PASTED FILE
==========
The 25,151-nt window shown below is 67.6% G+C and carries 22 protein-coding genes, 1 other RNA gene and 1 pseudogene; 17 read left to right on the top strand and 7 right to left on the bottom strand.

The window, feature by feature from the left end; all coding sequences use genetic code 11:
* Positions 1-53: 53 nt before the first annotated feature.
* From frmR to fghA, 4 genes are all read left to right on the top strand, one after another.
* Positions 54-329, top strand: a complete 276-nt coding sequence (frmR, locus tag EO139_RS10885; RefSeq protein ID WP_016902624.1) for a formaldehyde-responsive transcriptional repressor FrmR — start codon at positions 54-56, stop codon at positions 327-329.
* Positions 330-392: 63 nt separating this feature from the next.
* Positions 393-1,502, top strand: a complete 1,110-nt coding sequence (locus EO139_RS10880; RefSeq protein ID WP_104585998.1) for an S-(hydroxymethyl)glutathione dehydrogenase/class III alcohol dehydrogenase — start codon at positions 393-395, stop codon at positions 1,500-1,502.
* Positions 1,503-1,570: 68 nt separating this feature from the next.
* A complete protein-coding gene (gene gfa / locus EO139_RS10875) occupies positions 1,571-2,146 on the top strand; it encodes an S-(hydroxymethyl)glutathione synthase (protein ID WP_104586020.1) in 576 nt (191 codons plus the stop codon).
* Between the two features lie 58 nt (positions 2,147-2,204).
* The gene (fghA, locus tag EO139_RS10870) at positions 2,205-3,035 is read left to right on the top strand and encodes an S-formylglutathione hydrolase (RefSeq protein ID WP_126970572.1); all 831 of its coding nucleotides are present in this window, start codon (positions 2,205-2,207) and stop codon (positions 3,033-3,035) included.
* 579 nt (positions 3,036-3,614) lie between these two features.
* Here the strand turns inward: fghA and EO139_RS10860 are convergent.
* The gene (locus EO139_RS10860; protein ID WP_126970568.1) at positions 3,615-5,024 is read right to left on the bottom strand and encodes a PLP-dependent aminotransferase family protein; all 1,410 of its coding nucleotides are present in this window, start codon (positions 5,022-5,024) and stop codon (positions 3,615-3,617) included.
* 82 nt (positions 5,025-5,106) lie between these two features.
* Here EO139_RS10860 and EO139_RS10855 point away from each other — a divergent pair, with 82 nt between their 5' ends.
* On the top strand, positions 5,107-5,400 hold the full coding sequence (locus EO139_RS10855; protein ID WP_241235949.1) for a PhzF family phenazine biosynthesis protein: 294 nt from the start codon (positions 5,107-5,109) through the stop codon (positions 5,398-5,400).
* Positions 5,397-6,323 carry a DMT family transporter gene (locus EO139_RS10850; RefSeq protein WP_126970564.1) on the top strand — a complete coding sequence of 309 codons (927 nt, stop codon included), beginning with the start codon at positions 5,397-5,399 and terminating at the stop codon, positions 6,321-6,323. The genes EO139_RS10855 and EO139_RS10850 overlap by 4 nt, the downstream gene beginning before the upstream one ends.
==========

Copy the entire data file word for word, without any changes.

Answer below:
The 25,151-nt window shown below is 67.6% G+C and carries 22 protein-coding genes, 1 other RNA gene and 1 pseudogene; 17 read left to right on the top strand and 7 right to left on the bottom strand.

The window, feature by feature from the left end; all coding sequences use genetic code 11:
* Positions 1-53: 53 nt before the first annotated feature.
* From frmR to fghA, 4 genes are all read left to right on the top strand, one after another.
* Positions 54-329, top strand: a complete 276-nt coding sequence (frmR, locus tag EO139_RS10885; RefSeq protein ID WP_016902624.1) for a formaldehyde-responsive transcriptional repressor FrmR — start codon at positions 54-56, stop codon at positions 327-329.
* Positions 330-392: 63 nt separating this feature from the next.
* Positions 393-1,502, top strand: a complete 1,110-nt coding sequence (locus EO139_RS10880; RefSeq protein ID WP_104585998.1) for an S-(hydroxymethyl)glutathione dehydrogenase/class III alcohol dehydrogenase — start codon at positions 393-395, stop codon at positions 1,500-1,502.
* Positions 1,503-1,570: 68 nt separating this feature from the next.
* A complete protein-coding gene (gene gfa / locus EO139_RS10875) occupies positions 1,571-2,146 on the top strand; it encodes an S-(hydroxymethyl)glutathione synthase (protein ID WP_104586020.1) in 576 nt (191 codons plus the stop codon).
* Between the two features lie 58 nt (positions 2,147-2,204).
* The gene (fghA, locus tag EO139_RS10870) at positions 2,205-3,035 is read left to right on the top strand and encodes an S-formylglutathione hydrolase (RefSeq protein ID WP_126970572.1); all 831 of its coding nucleotides are present in this window, start codon (positions 2,205-2,207) and stop codon (positions 3,033-3,035) included.
* 579 nt (positions 3,036-3,614) lie between these two features.
* Here the strand turns inward: fghA and EO139_RS10860 are convergent.
* The gene (locus EO139_RS10860; protein ID WP_126970568.1) at positions 3,615-5,024 is read right to left on the bottom strand and encodes a PLP-dependent aminotransferase family protein; all 1,410 of its coding nucleotides are present in this window, start codon (positions 5,022-5,024) and stop codon (positions 3,615-3,617) included.
* 82 nt (positions 5,025-5,106) lie between these two features.
* Here EO139_RS10860 and EO139_RS10855 point away from each other — a divergent pair, with 82 nt between their 5' ends.
* On the top strand, positions 5,107-5,400 hold the full coding sequence (locus EO139_RS10855; protein ID WP_241235949.1) for a PhzF family phenazine biosynthesis protein: 294 nt from the start codon (positions 5,107-5,109) through the stop codon (positions 5,398-5,400).
* Positions 5,397-6,323 carry a DMT family transporter gene (locus EO139_RS10850; RefSeq protein WP_126970564.1) on the top strand — a complete coding sequence of 309 codons (927 nt, stop codon included), beginning with the start codon at positions 5,397-5,399 and terminating at the stop codon, positions 6,321-6,323. The genes EO139_RS10855 and EO139_RS10850 overlap by 4 nt, the downstream gene beginning before the upstream one ends.